25 February 2011

I love French.....

and New Zealand.......and this is why :-)  A bit of a giggle for a drunken Friday night where my fingers simply won't work enough to type!!!

20 February 2011

A Bookish Weekend

My parents have such a decent collection of charity shops in their vicinity that they are now reluctant to buy a book for more than 50p! So why oh why can I not find such bargains up north? Don't get me wrong, we do have some nice little charity shops and some real gems of second hand bookshops in the local area (though you do have to search for them) but it would be nice to have at least one little charity shop with some super-bargains for the occasional smash and grab primark-style book shopping. I became very excited upon seeing a '50p each or £1 for 3' sign on a little shelf in the basement of one little local charity shop I had never noticed before yesterday but unfortunately, for the first time in months, there was literally nothing I would even consider reading. No obvious classics, not even any semi-trashy but reasonable looking chick-litty books by modern authors.  Just Catherine Cookson and rather informative looking books on fishing.  What a shame I don't fish.

However, I really shouldn't moan as I did dig out my first, yes first, Virago book from the shelves in Oxfam; The Robber Bridegroom by Eudora Welty, which looks just my cup of tea.  I had never really been aware of the Virago books until I began reading book blogs and I always now keep an eye out for those special little green spines. I love the ideas behind this publishing house and how it started out.  As well as promoting women's writing there are many authors I have never heard of and paying more attention to these works seems the perfect way to broaden my horizons a little.

In other book news, I managed to catch the first episode of the The Beauty of Books series on BBC 4; on ancient bibles.  Although I certainly can't enthuse about them quite as much as the 'Medieval masterpieces' shown in the second episode; mainly because I don't know quite as much about the subject, anyone with a sense of history and a passion for art and the origin of the book cannot fail to be impressed by the Codex Sinaiticus; thought to be the oldest surviving complete copy of the new testament and perhaps even one of the earliest examples of a 'book' as know it.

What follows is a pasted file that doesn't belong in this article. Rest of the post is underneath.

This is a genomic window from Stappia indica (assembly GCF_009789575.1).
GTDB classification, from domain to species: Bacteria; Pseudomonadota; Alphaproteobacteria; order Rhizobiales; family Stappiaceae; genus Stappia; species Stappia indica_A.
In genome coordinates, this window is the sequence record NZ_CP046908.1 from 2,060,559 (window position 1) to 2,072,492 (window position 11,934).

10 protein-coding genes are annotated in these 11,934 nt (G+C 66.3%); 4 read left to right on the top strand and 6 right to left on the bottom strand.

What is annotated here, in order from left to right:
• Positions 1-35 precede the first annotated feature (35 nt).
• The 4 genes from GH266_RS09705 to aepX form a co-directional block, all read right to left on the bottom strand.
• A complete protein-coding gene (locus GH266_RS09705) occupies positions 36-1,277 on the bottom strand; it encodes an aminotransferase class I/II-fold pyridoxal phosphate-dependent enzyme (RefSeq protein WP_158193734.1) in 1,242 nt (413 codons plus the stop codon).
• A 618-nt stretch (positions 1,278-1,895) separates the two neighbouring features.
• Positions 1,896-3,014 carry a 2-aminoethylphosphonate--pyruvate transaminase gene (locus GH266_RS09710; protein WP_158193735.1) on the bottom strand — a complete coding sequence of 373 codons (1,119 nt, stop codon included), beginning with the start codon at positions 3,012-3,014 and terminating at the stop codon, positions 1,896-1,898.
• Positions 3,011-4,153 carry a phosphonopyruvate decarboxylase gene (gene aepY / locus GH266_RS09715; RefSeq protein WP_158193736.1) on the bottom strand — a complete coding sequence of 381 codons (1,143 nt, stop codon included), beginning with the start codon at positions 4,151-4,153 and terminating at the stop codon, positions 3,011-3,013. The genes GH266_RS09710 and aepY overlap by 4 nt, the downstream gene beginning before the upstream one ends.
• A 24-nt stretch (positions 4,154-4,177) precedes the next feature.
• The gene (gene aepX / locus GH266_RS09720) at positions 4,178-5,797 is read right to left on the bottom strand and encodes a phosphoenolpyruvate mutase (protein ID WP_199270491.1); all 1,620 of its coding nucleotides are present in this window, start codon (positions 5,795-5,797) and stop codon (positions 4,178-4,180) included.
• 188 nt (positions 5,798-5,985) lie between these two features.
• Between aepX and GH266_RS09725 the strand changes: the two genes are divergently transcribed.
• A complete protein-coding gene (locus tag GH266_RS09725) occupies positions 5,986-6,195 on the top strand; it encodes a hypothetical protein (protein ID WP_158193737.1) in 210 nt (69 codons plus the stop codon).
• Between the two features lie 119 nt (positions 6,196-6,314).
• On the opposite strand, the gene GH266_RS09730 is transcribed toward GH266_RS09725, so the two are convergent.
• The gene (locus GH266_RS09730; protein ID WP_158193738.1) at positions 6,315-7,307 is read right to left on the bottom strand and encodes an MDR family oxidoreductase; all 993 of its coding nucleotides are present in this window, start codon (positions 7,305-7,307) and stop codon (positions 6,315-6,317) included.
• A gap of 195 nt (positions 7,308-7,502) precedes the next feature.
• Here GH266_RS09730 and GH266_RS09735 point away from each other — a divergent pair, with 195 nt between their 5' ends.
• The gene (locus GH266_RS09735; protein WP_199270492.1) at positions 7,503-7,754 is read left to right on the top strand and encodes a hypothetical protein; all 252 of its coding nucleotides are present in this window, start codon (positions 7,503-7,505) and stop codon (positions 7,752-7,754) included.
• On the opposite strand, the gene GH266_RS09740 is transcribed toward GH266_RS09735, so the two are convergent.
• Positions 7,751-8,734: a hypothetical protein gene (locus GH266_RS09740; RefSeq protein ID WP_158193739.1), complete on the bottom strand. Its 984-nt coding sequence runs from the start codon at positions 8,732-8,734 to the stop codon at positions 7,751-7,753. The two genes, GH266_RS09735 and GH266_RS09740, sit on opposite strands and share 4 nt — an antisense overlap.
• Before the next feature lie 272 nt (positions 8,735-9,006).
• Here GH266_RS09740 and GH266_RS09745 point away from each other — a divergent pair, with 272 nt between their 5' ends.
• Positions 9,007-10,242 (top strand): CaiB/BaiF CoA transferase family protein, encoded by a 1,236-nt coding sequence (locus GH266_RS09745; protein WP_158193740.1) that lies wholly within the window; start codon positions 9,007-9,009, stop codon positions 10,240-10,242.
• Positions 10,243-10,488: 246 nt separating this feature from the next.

We are also shown the magnificent illuminated bible at Winchester Cathedral, which even gives the later manuscripts a run for their money.

Watching television isn't normally the most thrilling of activities for us, but I have to admit, bookish telly is receiving top marks at the moment as I managed to catch the third installment of Faulks on Fiction, which I intend to discuss once the series finishes next week.

I will also most likely reluctantly be finishing Kafka on the shore by Haruki Murakami this week. A surreal yet moving book that I have really enjoyed. I cannot wait to read the last few chapters....

19 February 2011

The English Patient

**Warning - review may contain some spoilers!!!**

I have read a few reviews and spoken to people who found this beautiful novel quite difficult to read; finding Michael Ondaatje's narrative fairly unconventional and therefore difficult to immerse oneself in. I however, for whatever reason, did not encounter any such obstacle as I explored a rich, atmospheric world inhabited by four fascinating, complex and widely different characters.

We meet Hana, a Canadian nurse working in Europe towards the tail end of the Second World War, insisting on being left in an old monastery in the heart of Florence where she cares for her English patient; a man who has been badly burnt in a plane accident over the desert and rescued by a Bedouin tribe. Intelligent and deeply enigmatic this mysterious character, despite his terrible injuries, coherently relates his tragic tale of love and loss in the desert, a tale that punctuates the separate stories of the three other main characters in this novel.

As well as Hana, two other distinct men come into our picture, albeit from completely different directions.  First of all comes a man called Caravaggio, an old friend of Hana's father and a thief, who has come a cropper working for the British Intelligence Service, resulting in having both of his thumbs cut off.  Upon hearing of Hana's situation, he walks all the way into Florence to find her. Like the English patient, he is addicted to morphine and spends a great deal of time speaking with the burnt man, revealing him to be László Almásy, the Hungarian desert explorer.  It turns out that Ondaatje actually plucked this name from history, after hearing the story of the real Almásy, who helped German spies to cross the desert during WWII. (This man had no particular affiliation to either side during the war, it seems he took on contracts from whoevers proved to be the most lucrative.)  The story we see here however, of him falling in love and having an affair with the English Katherine Clifton, is completely fictional.